Ferry passengers to be denied entry at Dutch ports

A ban on carrying passengers has been imposed on ferry services to the Netherlands from the United Kingdom. The ban will take immediate effect. Ferries can enter the ports and port areas of Rotterdam and IJmuiden with lorries and their drivers. This measure was taken by the mayors of Rotterdam and Velsen this evening at the request of the Minister of Infrastructure and Water Management, Cora van Nieuwenhuizen. The government has taken this step to further restrict travel from the United Kingdom, where a more infectious variant of the COVID-19 virus is spreading.

The mayors of Rotterdam and Velsen made their decision on the basis of the regional port bye-law, under which harbour masters can deny vessels entry to some or all Dutch ports. The ban relates to all Dutch ports served by ferries from the United Kingdom: Rotterdam, Hoek of Holland and IJmuiden. Ferry operators have been informed of the measure. The formal decision means that ferries are no longer permitted to depart for the Netherlands with passengers on board. The measure also applies to passengers with Dutch nationality. Dutch nationals who are unable to return as a consequence are advised to arrange accommodation in the United Kingdom.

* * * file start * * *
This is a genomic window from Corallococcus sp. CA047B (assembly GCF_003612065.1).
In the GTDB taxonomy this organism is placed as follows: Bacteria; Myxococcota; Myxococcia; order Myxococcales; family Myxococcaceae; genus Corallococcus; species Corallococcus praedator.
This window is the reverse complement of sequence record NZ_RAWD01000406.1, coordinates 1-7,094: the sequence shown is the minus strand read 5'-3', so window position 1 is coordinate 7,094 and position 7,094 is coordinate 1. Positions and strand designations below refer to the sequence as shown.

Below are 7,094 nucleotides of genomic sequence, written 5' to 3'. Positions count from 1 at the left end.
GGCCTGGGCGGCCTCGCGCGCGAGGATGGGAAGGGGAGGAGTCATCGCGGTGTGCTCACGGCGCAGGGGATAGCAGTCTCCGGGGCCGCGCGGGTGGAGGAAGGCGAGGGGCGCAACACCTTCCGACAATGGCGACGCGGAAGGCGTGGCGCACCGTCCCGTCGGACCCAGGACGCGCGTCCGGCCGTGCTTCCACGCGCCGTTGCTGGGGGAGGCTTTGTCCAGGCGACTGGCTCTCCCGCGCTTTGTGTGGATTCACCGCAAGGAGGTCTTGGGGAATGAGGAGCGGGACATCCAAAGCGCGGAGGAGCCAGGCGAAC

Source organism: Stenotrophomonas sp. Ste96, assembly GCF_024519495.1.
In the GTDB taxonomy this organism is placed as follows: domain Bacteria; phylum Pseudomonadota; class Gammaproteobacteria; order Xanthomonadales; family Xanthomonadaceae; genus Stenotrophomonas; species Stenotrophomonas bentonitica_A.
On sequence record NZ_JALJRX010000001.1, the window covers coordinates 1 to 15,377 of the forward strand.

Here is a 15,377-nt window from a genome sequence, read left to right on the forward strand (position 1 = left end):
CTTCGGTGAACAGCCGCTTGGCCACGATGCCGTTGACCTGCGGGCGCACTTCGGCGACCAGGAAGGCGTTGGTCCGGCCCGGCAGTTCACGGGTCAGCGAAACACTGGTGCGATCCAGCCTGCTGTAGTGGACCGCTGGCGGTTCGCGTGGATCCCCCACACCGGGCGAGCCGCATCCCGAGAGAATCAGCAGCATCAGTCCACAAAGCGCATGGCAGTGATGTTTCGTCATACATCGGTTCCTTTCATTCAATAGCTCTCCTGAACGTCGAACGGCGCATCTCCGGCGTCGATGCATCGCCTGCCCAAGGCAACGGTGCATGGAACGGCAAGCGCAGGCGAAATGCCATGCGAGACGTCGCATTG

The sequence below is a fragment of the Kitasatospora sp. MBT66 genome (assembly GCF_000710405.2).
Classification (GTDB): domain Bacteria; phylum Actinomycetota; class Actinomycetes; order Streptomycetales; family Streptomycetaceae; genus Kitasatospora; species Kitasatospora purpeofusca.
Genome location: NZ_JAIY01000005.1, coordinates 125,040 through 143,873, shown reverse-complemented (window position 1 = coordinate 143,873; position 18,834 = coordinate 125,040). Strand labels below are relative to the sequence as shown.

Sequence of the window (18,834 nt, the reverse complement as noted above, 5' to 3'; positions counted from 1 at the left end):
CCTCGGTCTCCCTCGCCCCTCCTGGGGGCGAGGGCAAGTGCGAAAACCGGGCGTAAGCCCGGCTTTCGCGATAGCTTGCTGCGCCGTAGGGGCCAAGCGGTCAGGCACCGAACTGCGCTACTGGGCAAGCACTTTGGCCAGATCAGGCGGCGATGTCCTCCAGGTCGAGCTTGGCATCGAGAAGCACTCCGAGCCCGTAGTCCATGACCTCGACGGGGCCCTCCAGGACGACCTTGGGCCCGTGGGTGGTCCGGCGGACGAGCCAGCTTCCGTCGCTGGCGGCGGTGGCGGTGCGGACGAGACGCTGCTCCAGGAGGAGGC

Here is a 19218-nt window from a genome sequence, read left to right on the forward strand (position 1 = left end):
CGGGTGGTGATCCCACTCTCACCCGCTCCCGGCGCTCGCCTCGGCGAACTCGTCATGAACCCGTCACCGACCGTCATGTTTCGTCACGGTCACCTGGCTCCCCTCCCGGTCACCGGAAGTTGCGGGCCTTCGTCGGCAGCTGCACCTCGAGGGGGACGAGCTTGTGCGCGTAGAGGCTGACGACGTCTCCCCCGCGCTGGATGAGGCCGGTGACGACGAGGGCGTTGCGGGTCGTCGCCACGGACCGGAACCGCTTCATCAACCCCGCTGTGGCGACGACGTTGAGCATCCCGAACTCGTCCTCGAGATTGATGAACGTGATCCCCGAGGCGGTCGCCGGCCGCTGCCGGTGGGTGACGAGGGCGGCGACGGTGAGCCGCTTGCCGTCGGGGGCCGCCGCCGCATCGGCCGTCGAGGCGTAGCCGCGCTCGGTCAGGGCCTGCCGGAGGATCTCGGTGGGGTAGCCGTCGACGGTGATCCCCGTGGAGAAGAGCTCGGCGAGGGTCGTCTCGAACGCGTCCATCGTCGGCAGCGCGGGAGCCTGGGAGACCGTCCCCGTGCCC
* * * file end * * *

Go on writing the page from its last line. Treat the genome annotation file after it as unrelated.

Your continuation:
The government wishes to ensure that the transportation of essential goods can continue. Ferry crossings will continue for freight lorries. This is in line with the approach taken in the case of air traffic. Cargo flights from the United Kingdom to the Netherlands can continue.

This new step by the government follows the introduction of a ban on air passenger flights which took effect this morning. Over the coming days, the government will work closely with its EU partners to examine ways to further limit the spread of the new variant of the virus from the United Kingdom.

A letter was sent to the House of Representatives this evening informing the House of this decision concerning ferry travel.